Clergyman Michael Strangway is an all-too-rare example of a man of the cloth who is deeply devoted to his work and passionate about helping others. But when tragedy strikes close to home, he finds himself torn between doing the right thing and doing the thing that his heart desires most. And when the townspeople get wind of Strangway's dilemma, a scandal starts to brew.
2) The Fugitive
John Galsworthy emerged as one of the most popular British dramatists and fiction writers of the earliest twentieth century, creating works such as the enduring popular Forsyte Saga, which consisted of a series of interlinked novels and short stories. Although Galsworthy is best remembered for his novels, he was also famed as a playwright. The Fugitive gained attention in its day as a gripping work of suspense and realism.
Well-known as a playwright and novelist, John Galsworthy was also a passionate patriot and supporter of Britain during World War I. Although he himself was too old to engage in active combat, he volunteered the use of his family estate to be used as a convalescent home for wounded soldiers, and he helped the war effort by penning an array of stories and essays with pro-British themes. Another Sheaf is the second of two such collections of...
One of the most prolific and respected authors of the early twentieth century, John Galsworthy was awarded the Nobel Prize in Literature in 1932. Although not as well-known as the five novels that comprise his enduringly popular Forsyte Saga, Beyond displays Galsworthy's fiction-writing prowess at its best.
John Galsworthy published numerous volumes of poetry over the course of his lengthy literary career, and his talent for lyrical turns of phrase is evident in every tale brought together in the collection Villa Rubein and Other Stories. The title story centers on painter Alois Harz, who finds himself falling head over heels in love with a young woman on holiday when he least expects it. But circumstances beyond his control—and a dark...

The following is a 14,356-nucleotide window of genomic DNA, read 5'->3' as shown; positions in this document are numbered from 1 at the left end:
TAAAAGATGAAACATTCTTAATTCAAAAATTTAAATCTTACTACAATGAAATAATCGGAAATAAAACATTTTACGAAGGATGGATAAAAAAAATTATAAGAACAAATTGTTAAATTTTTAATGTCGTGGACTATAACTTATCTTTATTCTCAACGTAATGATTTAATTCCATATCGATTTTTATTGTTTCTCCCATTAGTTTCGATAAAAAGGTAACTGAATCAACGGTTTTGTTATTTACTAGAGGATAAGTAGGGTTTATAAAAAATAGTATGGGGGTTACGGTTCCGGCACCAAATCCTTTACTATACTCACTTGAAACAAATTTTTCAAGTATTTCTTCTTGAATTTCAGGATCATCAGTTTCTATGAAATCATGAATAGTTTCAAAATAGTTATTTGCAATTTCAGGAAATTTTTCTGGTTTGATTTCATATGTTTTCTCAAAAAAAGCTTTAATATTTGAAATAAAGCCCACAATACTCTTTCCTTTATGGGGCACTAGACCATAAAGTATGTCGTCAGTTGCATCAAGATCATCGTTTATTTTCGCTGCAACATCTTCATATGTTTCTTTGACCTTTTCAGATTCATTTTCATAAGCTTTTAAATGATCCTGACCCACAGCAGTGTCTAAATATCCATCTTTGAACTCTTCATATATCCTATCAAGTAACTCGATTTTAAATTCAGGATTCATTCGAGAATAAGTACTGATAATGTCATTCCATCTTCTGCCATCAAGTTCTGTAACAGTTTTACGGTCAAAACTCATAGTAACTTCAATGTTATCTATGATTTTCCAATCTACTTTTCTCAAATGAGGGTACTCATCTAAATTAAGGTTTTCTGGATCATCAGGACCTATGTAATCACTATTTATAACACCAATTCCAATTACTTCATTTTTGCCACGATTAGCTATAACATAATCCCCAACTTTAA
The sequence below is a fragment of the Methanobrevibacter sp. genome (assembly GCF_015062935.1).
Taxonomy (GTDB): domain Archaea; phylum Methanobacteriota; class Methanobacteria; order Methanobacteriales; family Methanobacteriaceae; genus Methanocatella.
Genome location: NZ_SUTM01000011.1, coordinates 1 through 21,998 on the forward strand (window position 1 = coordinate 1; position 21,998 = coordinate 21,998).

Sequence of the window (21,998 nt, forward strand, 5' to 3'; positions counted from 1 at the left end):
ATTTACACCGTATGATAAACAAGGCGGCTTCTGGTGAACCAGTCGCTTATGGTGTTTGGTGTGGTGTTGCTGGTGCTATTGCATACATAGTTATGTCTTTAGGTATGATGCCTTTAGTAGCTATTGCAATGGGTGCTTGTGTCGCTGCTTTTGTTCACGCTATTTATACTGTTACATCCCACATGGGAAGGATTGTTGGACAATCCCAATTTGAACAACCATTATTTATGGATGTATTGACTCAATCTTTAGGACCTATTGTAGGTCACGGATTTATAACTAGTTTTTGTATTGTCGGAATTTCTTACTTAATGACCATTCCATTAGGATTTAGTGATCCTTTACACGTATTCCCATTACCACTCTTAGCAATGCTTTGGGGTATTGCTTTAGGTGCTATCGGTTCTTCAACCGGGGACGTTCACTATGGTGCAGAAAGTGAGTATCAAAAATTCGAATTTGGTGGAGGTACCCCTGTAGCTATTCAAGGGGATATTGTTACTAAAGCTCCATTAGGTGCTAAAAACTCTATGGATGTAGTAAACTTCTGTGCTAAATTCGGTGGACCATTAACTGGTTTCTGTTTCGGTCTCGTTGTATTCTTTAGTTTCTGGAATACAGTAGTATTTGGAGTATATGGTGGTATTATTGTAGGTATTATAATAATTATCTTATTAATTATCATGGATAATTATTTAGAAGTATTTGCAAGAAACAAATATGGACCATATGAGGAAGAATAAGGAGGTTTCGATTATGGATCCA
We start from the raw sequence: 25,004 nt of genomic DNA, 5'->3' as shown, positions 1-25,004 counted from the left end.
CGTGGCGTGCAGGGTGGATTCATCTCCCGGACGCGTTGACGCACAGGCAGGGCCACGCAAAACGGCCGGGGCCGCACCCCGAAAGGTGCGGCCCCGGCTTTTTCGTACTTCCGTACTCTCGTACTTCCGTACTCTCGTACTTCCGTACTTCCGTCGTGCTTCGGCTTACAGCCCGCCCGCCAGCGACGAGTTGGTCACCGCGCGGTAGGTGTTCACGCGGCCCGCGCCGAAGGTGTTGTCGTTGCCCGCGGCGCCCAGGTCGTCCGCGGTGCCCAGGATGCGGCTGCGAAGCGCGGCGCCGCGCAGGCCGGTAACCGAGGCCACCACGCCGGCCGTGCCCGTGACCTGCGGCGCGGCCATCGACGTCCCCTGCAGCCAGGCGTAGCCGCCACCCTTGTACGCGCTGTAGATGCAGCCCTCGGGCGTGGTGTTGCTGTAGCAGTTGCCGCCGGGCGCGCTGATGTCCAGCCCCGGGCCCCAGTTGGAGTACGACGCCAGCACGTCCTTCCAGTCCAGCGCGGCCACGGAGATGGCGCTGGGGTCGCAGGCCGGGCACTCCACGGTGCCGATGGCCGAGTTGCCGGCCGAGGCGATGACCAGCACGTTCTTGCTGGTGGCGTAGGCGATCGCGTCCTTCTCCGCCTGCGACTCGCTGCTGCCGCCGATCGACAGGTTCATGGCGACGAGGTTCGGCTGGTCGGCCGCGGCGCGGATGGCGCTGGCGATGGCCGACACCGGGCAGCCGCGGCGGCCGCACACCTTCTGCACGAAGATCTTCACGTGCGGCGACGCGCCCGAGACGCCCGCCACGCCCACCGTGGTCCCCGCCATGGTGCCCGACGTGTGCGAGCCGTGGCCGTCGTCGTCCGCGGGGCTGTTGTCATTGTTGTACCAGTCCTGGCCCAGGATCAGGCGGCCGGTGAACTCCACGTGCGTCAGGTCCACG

Famed English playwright and novelist John Galworthy, who was awarded the Nobel Prize for Literature in 1932, first gained critical and popular acclaim for a series of novels and short stories called The Forsyte Saga, which followed multiple generations of a nouveau riche family of aristocrats. Fraternity focuses on the intricate dynamics of family relationships and romantic entanglements, rendered in Galsworthy's inimitably nuanced style....
English novelist and playwright John Galsworthy was one of the most acclaimed writers of his time, and his fan base has continued to expand in the years since his death as new generations of readers discover his work. The Country House touches on many same themes that Galsworthy's best-known works explore, including the tribulations facing a new class of landed gentry in nineteenth-century England.
The keen insight and multidimensional characters that enliven the works of English novelist John Galsworthy, such as The Forsyte Saga, are also brought to bear in The Dark Flower. This emotionally gripping tale focuses on the intertwined fates of four women, each of whom is facing a critical juncture in her life.
Originally published under a pseudonym, the wickedly satirical novel The Burning Spear is John Galsworthy's send-up of the utter strangeness of life in wartime. Protagonist John Lavender works himself up into a patriotic frenzy, leaves behind the comforts of his quiet life and home, and sets forth on a quixotic quest to seek adventure and honor.
10) The Freelands